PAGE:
Wednesday, December 21, 2011
These are also called 'coin bars' to distinguish them from coins and bars. They are the silver in-between you might say.
The main reason for this was tax. In some countries, such as Germany for example, there is a 17 percent VAT on silver bars. The EU had agreed to remove sale taxes on gold bullion in 1999 but silver bullion was 'overlooked'. However silver legal tender only attracts a seven percent VAT in Germany and some other countries and nonbe in most others.
The way around that was to stamp silver bars with the official stamp assigning the bars as legal tender and so changing the tax status of the bars.
Australia played a part in this as the Perth mint was the first who produced Münzbarren products for the Cook Islands in 2007. This production was taken over in 2008 by the German company Heirmmerle & Meule. Another country issuing Silver (and gold) Münzbarren is Iceland.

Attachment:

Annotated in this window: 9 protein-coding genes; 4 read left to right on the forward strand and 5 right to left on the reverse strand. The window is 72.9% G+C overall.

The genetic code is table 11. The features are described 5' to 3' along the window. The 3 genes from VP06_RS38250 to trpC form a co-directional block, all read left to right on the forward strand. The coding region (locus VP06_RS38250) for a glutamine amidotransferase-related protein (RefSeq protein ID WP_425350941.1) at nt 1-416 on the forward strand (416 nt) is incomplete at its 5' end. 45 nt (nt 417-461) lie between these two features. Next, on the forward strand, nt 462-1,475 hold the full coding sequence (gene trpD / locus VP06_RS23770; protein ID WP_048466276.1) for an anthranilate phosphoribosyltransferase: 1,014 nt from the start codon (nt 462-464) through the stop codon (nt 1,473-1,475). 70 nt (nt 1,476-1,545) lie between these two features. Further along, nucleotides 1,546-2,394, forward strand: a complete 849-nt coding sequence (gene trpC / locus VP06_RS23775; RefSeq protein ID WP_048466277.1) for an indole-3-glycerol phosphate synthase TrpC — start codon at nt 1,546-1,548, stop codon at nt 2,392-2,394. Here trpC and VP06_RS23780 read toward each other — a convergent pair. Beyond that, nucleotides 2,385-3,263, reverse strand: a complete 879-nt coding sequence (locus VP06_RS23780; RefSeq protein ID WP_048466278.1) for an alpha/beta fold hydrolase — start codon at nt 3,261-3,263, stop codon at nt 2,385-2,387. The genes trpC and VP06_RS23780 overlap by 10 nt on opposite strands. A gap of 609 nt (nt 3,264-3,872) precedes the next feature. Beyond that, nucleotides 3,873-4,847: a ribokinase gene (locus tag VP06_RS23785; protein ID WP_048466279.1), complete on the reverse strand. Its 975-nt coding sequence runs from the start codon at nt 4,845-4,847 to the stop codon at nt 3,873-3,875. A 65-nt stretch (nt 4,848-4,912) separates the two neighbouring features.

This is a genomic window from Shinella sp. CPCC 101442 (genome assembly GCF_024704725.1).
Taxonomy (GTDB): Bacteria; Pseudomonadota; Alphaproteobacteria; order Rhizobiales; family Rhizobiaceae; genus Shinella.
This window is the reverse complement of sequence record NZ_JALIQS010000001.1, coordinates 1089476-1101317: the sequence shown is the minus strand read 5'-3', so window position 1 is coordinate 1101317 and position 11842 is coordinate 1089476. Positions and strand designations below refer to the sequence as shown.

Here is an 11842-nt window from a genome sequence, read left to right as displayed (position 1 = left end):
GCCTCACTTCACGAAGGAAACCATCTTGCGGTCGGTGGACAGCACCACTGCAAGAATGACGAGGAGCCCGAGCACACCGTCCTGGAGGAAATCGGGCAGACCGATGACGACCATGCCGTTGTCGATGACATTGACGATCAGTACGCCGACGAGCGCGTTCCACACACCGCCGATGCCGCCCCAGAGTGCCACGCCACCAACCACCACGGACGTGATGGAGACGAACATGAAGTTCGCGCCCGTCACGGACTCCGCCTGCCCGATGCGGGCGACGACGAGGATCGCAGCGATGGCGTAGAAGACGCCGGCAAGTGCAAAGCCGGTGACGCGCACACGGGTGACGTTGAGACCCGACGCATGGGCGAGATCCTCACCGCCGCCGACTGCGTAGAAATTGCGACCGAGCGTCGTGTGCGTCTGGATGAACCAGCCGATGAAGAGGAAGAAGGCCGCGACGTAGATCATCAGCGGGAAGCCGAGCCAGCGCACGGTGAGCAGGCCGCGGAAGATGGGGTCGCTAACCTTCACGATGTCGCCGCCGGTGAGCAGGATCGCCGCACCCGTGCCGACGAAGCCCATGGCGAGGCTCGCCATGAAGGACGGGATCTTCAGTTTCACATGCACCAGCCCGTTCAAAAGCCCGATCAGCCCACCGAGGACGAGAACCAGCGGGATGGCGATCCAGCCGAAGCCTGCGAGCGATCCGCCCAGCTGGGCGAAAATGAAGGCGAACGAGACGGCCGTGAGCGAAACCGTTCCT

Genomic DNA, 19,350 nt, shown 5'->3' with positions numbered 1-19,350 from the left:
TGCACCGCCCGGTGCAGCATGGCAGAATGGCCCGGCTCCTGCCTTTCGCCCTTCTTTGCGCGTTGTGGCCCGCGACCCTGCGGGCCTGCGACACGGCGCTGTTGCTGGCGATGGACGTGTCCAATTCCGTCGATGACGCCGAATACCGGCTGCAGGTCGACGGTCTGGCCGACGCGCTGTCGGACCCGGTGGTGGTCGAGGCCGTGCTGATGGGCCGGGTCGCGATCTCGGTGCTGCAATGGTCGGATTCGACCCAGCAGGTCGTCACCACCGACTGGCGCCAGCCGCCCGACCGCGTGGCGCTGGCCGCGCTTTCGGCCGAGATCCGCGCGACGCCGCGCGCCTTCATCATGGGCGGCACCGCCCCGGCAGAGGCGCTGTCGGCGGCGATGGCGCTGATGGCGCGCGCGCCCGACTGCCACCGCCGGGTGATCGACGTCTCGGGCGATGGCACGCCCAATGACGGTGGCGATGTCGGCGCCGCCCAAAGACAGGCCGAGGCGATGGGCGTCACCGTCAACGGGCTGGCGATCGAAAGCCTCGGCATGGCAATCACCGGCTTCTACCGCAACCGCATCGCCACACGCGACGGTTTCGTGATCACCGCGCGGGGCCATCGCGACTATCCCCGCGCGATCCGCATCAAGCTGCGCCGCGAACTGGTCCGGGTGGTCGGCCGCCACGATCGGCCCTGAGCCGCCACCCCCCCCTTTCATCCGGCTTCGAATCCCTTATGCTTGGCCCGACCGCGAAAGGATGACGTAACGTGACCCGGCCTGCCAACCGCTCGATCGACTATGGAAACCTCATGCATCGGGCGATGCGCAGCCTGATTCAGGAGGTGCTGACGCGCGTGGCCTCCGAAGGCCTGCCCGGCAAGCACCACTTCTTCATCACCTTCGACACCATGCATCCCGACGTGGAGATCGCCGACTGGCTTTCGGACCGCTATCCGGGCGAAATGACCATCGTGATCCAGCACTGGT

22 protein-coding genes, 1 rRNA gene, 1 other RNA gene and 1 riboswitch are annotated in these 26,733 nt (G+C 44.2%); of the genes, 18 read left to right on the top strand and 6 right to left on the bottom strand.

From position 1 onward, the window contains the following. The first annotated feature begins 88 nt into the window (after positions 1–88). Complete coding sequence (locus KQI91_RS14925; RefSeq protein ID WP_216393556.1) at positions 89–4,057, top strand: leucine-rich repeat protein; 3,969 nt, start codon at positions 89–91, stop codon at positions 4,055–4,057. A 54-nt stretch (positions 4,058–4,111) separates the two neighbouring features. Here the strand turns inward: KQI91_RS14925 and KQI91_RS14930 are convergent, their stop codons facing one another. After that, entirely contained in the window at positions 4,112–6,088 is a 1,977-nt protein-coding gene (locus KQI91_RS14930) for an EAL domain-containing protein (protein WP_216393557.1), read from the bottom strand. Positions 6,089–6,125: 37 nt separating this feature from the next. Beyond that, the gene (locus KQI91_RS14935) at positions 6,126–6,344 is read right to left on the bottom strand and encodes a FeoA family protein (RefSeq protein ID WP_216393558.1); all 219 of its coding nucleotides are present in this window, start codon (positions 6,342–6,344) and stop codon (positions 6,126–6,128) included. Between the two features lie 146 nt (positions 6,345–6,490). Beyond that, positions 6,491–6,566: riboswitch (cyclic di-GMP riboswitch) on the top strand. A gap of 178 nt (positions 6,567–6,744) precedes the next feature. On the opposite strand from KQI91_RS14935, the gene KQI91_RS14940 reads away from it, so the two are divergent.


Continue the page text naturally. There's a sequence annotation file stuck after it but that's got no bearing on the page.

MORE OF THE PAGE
Münzbarren is also becoming more popular these days. Only recently Umicore, a materials technology group, issued a range of Münzbarren as legal tender for the principality of Andorra. These come in a range of 250, 500, 1000, 5000 and 15,000 gram bars. In 2012 legal tender bars from Rwanda are due to be released and other countries are jumping on the Münzbarren band wagon also.
Bar sizes vary from 100 grams up to a hefty 15 kilo bar. The currency values assigned increase proportionately with the size of the bars of course.
Münzbarren also comes in gold as well as silver.
All designed to increase investor's wealth as well as legally get around those pesky bullion taxes in Europe.
If silver bullion is taxed in your country then it might be a good idea to check out silver Münzbarren as a possible alternative.